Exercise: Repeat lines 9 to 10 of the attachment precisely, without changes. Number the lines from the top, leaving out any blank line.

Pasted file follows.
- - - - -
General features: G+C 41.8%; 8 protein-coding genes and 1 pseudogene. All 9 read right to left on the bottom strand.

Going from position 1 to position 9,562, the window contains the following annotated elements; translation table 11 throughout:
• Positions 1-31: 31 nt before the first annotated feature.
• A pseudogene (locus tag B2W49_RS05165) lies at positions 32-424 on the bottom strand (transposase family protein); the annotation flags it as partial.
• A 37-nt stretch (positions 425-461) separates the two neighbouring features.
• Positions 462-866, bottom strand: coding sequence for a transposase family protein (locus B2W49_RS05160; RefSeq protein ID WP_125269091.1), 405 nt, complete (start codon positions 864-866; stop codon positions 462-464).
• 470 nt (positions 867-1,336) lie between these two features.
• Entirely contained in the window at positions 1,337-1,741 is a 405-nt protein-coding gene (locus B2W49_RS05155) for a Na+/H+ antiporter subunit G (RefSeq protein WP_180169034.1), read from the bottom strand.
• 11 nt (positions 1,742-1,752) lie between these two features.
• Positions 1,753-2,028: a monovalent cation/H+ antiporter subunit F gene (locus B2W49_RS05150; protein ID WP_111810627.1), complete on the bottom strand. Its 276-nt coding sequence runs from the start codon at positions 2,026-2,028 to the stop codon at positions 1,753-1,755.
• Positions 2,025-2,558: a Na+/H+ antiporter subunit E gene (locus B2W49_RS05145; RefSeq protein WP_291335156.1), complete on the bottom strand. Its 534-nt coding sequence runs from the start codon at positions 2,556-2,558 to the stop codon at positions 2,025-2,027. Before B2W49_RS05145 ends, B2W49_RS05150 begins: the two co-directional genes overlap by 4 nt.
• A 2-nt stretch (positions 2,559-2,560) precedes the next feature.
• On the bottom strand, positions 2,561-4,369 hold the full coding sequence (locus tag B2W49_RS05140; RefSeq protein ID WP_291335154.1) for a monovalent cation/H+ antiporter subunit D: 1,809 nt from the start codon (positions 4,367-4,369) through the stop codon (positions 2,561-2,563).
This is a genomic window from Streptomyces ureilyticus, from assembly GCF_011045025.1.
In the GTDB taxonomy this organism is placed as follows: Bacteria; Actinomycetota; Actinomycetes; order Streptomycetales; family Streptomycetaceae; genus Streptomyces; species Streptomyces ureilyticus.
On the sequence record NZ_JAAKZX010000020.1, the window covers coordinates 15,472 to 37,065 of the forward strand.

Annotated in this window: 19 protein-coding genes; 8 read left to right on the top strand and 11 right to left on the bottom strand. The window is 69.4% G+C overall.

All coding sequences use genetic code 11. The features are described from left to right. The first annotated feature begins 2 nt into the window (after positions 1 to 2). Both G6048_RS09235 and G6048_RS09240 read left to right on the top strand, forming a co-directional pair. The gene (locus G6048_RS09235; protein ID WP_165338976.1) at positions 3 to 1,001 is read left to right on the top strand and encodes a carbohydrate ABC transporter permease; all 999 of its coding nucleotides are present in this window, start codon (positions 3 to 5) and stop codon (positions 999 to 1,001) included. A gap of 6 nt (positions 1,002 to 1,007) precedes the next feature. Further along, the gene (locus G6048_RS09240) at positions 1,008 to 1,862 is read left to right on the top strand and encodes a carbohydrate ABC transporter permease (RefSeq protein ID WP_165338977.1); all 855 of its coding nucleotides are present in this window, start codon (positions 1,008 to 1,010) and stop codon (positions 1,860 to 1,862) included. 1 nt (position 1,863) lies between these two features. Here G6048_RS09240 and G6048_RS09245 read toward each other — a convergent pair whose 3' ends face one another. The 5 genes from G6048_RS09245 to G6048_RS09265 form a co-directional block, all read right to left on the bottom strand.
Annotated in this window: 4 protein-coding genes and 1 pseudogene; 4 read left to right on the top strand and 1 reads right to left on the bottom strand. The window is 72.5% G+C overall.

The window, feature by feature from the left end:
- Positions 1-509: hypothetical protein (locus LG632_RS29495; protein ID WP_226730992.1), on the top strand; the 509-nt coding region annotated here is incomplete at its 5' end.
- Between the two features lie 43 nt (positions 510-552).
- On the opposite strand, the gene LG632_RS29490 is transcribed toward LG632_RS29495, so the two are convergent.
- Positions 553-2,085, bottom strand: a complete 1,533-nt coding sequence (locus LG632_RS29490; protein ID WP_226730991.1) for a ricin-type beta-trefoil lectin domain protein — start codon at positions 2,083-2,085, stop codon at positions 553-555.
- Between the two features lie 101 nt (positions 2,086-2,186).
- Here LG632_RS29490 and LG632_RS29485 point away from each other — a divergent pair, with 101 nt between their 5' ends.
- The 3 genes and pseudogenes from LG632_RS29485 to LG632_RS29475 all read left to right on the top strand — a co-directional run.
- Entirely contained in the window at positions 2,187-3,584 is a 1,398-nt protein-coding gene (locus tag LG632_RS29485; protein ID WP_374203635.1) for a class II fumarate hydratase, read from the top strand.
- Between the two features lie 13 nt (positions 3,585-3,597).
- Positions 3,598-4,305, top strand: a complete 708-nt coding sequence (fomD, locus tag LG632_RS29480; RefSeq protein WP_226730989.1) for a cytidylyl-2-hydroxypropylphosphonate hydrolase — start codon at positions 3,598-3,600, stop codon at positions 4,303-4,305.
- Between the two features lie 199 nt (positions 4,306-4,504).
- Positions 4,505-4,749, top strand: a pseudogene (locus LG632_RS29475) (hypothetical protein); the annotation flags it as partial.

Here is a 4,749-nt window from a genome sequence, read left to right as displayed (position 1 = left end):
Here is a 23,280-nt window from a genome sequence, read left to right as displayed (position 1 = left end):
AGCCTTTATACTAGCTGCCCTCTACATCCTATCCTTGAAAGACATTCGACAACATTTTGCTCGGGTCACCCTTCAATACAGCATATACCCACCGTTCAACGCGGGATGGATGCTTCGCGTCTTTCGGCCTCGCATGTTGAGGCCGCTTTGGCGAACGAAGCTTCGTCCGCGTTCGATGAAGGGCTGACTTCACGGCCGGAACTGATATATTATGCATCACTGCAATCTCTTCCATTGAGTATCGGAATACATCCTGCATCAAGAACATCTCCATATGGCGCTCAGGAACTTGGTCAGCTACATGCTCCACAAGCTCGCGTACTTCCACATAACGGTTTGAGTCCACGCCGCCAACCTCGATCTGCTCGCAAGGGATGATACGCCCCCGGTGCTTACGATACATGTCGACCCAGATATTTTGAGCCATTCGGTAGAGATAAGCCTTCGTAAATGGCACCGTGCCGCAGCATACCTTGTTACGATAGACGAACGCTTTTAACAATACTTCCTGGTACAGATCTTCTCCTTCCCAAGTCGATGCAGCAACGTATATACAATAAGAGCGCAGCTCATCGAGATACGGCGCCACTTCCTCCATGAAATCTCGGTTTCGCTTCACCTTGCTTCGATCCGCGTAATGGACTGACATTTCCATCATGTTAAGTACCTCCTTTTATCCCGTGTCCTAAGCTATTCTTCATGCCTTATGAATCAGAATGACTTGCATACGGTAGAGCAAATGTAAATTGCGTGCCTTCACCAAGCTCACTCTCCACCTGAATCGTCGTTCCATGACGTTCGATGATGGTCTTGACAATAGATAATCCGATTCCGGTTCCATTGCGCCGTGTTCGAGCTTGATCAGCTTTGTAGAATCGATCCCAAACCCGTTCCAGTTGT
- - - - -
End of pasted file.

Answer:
• 11 nt (positions 1,742-1,752) lie between these two features.
• Positions 1,753-2,028: a monovalent cation/H+ antiporter subunit F gene (locus B2W49_RS05150; protein ID WP_111810627.1), complete on the bottom strand. Its 276-nt coding sequence runs from the start codon at positions 2,026-2,028 to the stop codon at positions 1,753-1,755.